All new for this year, the show is celebrating Trade Day on Sunday, September 22 with complimentary admission on to those in a skilled trade or students enrolled in a vocational school, with ID. It’s all part of the show’s recently launched partnership with skilled-trade advocate Mike Rowe, best known as the creator and host of Dirty Jobs.
Rowe has partnered with Mike and his foundation, the mikeroweWORKS Foundation to help bring attention to a challenge facing the home improvement industry: the widening skills gap and need for more students to pursue a career in skilled trades.
According to the Associated General Contractors of America, 75% of construction companies nationwide are having trouble finding qualified workers. “It was Mike Rowe’s work with his foundation and the fact that he has become an important voice in sounding the alarm around the skilled trade gap, that drew us to this partnership,” explained Tom Baugh, CEO of Marketplace Events.
“Through the Foundation we are committed to supporting the local builders, remodelers, installers, repairmen, and all skilled tradespeople who do the jobs that most people are unable or untrained to do,” said Rowe. “There’s really not many places left like these local home shows where homeowners can meet with their local experts, get trusted advice, talk price, look them in the eye, shake their hand and decide for themselves, yes, I’m good with letting this company in my home.”
As part of the show’s commitment to support local builders and skilled tradespeople, Trade Day is on Sunday, September 22 with complimentary admission on to those in a skilled trade or students enrolled in a vocational school, with ID.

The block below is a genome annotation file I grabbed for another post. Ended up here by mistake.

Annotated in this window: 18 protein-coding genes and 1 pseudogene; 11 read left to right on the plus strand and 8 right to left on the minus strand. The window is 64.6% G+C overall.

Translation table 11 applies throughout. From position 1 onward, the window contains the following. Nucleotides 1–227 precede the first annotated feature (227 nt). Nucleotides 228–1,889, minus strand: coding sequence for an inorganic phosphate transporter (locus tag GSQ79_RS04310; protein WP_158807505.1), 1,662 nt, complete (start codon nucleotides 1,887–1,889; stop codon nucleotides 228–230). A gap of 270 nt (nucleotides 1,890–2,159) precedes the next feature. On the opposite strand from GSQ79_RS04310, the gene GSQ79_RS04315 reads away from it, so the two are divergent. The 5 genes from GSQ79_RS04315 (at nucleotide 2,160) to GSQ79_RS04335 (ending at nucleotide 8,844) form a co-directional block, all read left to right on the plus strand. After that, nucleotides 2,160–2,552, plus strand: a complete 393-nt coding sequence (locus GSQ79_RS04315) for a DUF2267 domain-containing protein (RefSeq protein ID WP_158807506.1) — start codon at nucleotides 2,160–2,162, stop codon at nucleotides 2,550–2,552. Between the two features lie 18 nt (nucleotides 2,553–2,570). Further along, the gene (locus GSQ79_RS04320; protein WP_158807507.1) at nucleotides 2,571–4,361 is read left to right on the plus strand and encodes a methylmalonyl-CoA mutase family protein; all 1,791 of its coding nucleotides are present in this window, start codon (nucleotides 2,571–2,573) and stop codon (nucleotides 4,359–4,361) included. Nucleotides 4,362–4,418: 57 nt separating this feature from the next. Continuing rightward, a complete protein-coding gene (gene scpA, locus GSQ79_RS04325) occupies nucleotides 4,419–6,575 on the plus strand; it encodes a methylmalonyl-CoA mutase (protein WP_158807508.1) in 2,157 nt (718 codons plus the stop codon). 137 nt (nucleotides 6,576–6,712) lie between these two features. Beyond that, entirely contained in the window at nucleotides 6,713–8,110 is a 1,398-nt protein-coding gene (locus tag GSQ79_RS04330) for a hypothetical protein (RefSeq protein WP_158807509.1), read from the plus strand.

Mike Rowe won’t be at the Raleigh show, but we wanted to get to know our new partner a little better:
Marketplace Events: What does “home” mean to you?
Mike Rowe: Home is the place we start from. Every other place, no matter how homey, is just an address.
Marketplace Events: What project have you been most proud to work on?
Tough to beat Dirty Jobs. It was not only a hit, it transformed cable television, reinvigorated my career, and began as a tribute to my grandfather. That show checked a lot of boxes. Lately, I’m proud of Returning the Favor on Facebook, and a new book based on my podcast, called The Way I Heard It. I’d be a fool if I didn’t direct you to www.mikerowe.com/book
. According to my mother, it’s a “must read.”
Marketplace Events: What’s one thing you wish every homeowner knew?
Mike Rowe: I wish people understood how much they could save by making bi-weekly payments instead of monthly. It’s simple, and for most people doable. An easy way to save a small fortune.
Marketplace Events: What three items do you always keep in your pockets?
Mike Rowe: If you don’t count both hands, I’d go with keys, lifesavers, and poo-bags. (For the dog, not me.)
Marketplace Events: Most memorable career moment to date?